Knicks Legends Night Is a Bust - NBC New York

Knicks Legends Night Is a Bust



    Knicks Legends Night Is a Bust
    Show us, don't just tell us, that you're proud of the franchise's history.

    It doesn't take much to understand why Donnie Walsh wanted to hold a Knicks Legends night honoring seven former greats this season. The Knicks are all about turning the page from Isiah Thomas this season, which means reach further back to remind everyone that the organization wasn't always a butt of jokes.

    Walsh dressed it up differently, though, and the Garden sold it as a night that would help instill pride into the current crop of Knicks. So why weren't the Knicks there during halftime to help honor Patrick Ewing, Bernard King, Willis Reed and the other stars of bygone days? The Magic were there to help fete Ewing, an assistant with the team, but the Knicks were too busy making halftime adjustments to join in the fun.

    In their second straight game against the Magic, up four at the half and with nothing but pride to play for, the Knicks couldn't go to a ceremony that was supposedly about instilling pride. Fat lot of good it did them as they blew a nine-point lead entering the fourth quarter to wind up with a fifth straight loss. Maybe a little pride would have helped when they were getting run off the court down the stretch because whatever happened in the locker room didn't do squat.

    Walsh's idea to reconnect with the past is a great one, even if the Knicks legacy is something less than that of the Celtics. Getting the players to the court at halftime was a pretty major oversight, but it wasn't the only blemish on a celebratory night. Stan Van Gundy, coach of the Magic, ripped the Knicks for honoring Ewing as an valuable member of the franchise but never giving him a chance to interview for a coaching job.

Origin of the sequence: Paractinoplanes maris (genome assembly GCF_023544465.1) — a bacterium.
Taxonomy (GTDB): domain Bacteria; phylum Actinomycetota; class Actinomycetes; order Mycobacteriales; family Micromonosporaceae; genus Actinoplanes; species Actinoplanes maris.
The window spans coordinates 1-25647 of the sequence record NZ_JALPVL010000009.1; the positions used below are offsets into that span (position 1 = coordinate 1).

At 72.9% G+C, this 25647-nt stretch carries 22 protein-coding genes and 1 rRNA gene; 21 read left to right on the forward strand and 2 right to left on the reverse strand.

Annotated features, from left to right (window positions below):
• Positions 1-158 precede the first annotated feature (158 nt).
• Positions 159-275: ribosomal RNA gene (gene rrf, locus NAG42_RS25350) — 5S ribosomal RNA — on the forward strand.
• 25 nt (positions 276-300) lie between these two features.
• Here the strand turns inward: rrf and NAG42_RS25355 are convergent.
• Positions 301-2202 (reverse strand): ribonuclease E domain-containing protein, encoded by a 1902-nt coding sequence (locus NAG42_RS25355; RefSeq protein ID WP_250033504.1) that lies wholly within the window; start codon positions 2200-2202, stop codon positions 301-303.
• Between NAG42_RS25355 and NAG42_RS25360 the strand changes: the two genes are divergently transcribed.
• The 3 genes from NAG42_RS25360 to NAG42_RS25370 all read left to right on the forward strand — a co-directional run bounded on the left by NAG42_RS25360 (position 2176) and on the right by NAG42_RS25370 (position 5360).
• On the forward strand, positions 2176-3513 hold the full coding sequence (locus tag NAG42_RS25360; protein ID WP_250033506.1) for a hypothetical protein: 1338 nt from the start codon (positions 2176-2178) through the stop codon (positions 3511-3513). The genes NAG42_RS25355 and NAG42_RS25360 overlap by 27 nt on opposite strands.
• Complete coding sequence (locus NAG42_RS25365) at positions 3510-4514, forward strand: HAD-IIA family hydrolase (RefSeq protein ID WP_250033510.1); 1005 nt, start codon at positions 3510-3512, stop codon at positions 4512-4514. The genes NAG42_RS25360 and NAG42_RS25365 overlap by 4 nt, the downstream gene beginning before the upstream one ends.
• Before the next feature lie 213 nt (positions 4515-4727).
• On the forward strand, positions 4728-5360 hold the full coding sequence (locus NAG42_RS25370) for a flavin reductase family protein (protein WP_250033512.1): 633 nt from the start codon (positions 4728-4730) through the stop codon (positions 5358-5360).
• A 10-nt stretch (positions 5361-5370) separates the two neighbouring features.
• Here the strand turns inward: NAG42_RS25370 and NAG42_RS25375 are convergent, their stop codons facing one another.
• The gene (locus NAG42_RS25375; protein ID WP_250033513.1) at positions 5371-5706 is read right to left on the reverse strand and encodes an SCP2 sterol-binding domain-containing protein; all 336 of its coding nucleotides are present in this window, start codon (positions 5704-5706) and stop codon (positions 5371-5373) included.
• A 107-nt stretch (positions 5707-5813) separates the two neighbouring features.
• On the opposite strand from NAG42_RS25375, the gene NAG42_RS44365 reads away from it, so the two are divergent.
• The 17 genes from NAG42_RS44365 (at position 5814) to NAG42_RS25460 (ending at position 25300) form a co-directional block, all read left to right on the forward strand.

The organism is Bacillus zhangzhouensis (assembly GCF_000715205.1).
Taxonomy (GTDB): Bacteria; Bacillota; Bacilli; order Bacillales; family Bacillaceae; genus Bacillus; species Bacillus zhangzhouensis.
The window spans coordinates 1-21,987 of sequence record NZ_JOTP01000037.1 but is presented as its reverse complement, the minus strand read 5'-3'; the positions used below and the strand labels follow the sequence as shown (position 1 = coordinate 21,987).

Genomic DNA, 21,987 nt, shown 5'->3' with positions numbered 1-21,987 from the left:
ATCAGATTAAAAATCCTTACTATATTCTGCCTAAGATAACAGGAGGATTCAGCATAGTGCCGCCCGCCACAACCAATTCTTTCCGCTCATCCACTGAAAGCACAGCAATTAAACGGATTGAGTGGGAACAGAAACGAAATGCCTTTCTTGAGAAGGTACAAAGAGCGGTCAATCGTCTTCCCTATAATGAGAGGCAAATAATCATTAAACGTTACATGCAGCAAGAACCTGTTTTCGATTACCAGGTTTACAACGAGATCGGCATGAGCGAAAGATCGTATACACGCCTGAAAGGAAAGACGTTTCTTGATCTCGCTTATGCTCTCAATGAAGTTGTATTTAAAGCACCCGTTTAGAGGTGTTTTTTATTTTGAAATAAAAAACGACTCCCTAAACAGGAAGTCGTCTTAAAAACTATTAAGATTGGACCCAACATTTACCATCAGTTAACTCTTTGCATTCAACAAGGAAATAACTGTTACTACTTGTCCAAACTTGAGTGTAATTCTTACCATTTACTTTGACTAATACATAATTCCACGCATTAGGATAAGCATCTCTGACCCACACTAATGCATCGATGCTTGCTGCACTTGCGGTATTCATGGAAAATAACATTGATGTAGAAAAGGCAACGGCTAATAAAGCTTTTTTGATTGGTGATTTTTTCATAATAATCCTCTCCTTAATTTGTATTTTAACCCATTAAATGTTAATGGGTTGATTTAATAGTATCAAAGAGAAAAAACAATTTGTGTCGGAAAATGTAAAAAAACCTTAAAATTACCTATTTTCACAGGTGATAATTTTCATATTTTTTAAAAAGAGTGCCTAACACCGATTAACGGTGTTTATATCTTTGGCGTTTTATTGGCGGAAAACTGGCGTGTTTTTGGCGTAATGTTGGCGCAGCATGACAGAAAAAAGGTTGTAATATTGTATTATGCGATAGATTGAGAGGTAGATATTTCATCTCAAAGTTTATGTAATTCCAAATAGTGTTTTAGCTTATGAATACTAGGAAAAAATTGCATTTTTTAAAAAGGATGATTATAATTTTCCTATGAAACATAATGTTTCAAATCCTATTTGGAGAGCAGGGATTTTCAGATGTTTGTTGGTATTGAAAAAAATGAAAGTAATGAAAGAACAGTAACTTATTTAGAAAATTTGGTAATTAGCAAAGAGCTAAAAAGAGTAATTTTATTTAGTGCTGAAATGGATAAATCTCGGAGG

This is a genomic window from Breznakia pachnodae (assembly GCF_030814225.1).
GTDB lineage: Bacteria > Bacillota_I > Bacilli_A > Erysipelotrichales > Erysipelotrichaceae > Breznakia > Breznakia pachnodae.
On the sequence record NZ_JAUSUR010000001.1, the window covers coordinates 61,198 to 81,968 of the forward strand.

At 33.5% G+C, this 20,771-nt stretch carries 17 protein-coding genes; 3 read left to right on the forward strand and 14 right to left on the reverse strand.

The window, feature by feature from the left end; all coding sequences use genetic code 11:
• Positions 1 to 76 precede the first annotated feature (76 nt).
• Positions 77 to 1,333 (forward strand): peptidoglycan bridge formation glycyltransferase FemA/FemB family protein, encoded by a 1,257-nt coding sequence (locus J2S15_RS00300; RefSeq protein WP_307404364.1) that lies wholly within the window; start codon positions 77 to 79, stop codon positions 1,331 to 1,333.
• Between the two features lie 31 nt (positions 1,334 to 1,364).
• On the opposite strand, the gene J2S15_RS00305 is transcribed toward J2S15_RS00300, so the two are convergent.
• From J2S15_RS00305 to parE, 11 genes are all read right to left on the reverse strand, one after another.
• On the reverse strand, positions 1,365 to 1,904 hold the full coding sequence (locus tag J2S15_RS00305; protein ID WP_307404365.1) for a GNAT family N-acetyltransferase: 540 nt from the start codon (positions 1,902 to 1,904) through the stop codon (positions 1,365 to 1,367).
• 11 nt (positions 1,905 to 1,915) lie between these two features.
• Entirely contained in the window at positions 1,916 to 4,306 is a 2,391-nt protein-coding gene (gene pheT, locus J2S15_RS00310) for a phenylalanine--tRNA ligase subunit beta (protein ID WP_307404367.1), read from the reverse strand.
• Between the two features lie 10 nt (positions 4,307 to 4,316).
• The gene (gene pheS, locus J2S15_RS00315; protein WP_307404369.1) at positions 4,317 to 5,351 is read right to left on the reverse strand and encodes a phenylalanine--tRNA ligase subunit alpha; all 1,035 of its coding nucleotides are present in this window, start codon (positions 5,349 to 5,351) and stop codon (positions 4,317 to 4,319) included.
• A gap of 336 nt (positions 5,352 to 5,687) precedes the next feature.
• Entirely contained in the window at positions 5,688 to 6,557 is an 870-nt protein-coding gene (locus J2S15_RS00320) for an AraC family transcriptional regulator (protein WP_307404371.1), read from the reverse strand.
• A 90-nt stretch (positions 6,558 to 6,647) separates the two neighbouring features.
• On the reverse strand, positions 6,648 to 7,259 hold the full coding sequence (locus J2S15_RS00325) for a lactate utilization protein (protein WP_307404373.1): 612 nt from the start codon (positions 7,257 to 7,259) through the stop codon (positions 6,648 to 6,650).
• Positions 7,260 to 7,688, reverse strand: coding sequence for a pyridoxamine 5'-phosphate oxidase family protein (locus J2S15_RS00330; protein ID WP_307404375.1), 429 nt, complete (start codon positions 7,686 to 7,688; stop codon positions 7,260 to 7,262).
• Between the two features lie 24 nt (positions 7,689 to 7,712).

"What's amazing is they honor the guy, I don't know, every year," Van Gundy said. "They honor him, but while they've got a lot of ex-players in their organization, they've never made any move to try to hire him. That to me is amazing. I mean, I don't know. It's sort of back and forth. They seem to like you. The fans certainly love him. The organization to me sort of pretends to appreciate him and like him."

    The Knicks have brought several former players into the fold, but Allan Houston and John Starks work in off-court jobs. Handing a coaching job, even an assistant one, to a former player just because he's a former player shouldn't be the way it works. Ewing should have probably gotten an interview this summer, especially when Walsh interviewed Mark Jackson. Jackson had no coaching experience, while Ewing has spent several years on the bench with several different teams.

    It's a bit of a stretch to say that the Knicks only pretend to appreciate Ewing, but not to say that he's underappreciated. The lack of a championship has become the top line on his bio, instead of everything else that he accomplished for and with the team. If last night showed anything, it's that there's been a lot more bad than good in the 36 years since the Knicks won a title.

    Ewing represents the very best of those years, and it would be nice if the team found a way to bring a player like that back into the fold. If he's serious about pursuing a head coaching job, it probably won't happen. When and if he looks to move in another direction, though, the Knicks should be on the top of the call sheet.

    Josh Alper is a writer living in New York City and is a contributor to and in addition to his duties for